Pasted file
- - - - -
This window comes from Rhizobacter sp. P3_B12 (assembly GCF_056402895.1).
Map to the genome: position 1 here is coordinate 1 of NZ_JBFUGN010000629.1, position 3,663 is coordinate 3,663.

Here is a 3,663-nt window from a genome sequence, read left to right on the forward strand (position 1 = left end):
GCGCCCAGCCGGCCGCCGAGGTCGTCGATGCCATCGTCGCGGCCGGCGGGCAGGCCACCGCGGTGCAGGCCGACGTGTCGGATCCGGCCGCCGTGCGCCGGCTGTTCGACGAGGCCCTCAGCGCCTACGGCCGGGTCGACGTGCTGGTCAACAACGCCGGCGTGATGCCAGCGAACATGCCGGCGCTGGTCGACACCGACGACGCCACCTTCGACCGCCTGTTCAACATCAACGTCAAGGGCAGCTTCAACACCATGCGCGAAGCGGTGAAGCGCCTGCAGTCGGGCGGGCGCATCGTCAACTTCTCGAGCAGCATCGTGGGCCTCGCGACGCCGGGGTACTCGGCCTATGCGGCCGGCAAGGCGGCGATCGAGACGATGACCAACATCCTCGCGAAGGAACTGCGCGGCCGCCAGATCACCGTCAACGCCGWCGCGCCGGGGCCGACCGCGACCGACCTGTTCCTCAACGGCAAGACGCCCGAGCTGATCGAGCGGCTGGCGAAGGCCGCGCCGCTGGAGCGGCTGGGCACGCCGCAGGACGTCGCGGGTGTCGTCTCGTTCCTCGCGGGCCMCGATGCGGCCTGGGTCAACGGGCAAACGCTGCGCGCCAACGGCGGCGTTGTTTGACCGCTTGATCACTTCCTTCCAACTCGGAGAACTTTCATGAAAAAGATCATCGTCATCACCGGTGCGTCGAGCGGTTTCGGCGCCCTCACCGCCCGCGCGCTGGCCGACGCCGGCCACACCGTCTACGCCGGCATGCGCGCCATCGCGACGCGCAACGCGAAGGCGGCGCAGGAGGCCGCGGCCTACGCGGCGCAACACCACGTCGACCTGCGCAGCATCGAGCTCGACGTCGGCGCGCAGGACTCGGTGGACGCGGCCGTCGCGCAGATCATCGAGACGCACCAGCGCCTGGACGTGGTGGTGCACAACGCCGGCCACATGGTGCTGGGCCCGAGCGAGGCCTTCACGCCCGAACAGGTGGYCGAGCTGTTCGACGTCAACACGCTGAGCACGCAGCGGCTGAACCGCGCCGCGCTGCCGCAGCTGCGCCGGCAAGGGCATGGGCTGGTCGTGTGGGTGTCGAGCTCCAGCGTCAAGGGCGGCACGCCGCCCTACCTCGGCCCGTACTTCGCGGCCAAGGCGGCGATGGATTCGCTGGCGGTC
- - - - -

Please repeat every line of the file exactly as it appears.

This window comes from Rhizobacter sp. P3_B12 (assembly GCF_056402895.1).
Map to the genome: position 1 here is coordinate 1 of NZ_JBFUGN010000629.1, position 3,663 is coordinate 3,663.

Here is a 3,663-nt window from a genome sequence, read left to right on the forward strand (position 1 = left end):
GCGCCCAGCCGGCCGCCGAGGTCGTCGATGCCATCGTCGCGGCCGGCGGGCAGGCCACCGCGGTGCAGGCCGACGTGTCGGATCCGGCCGCCGTGCGCCGGCTGTTCGACGAGGCCCTCAGCGCCTACGGCCGGGTCGACGTGCTGGTCAACAACGCCGGCGTGATGCCAGCGAACATGCCGGCGCTGGTCGACACCGACGACGCCACCTTCGACCGCCTGTTCAACATCAACGTCAAGGGCAGCTTCAACACCATGCGCGAAGCGGTGAAGCGCCTGCAGTCGGGCGGGCGCATCGTCAACTTCTCGAGCAGCATCGTGGGCCTCGCGACGCCGGGGTACTCGGCCTATGCGGCCGGCAAGGCGGCGATCGAGACGATGACCAACATCCTCGCGAAGGAACTGCGCGGCCGCCAGATCACCGTCAACGCCGWCGCGCCGGGGCCGACCGCGACCGACCTGTTCCTCAACGGCAAGACGCCCGAGCTGATCGAGCGGCTGGCGAAGGCCGCGCCGCTGGAGCGGCTGGGCACGCCGCAGGACGTCGCGGGTGTCGTCTCGTTCCTCGCGGGCCMCGATGCGGCCTGGGTCAACGGGCAAACGCTGCGCGCCAACGGCGGCGTTGTTTGACCGCTTGATCACTTCCTTCCAACTCGGAGAACTTTCATGAAAAAGATCATCGTCATCACCGGTGCGTCGAGCGGTTTCGGCGCCCTCACCGCCCGCGCGCTGGCCGACGCCGGCCACACCGTCTACGCCGGCATGCGCGCCATCGCGACGCGCAACGCGAAGGCGGCGCAGGAGGCCGCGGCCTACGCGGCGCAACACCACGTCGACCTGCGCAGCATCGAGCTCGACGTCGGCGCGCAGGACTCGGTGGACGCGGCCGTCGCGCAGATCATCGAGACGCACCAGCGCCTGGACGTGGTGGTGCACAACGCCGGCCACATGGTGCTGGGCCCGAGCGAGGCCTTCACGCCCGAACAGGTGGYCGAGCTGTTCGACGTCAACACGCTGAGCACGCAGCGGCTGAACCGCGCCGCGCTGCCGCAGCTGCGCCGGCAAGGGCATGGGCTGGTCGTGTGGGTGTCGAGCTCCAGCGTCAAGGGCGGCACGCCGCCCTACCTCGGCCCGTACTTCGCGGCCAAGGCGGCGATGGATTCGCTGGCGGTC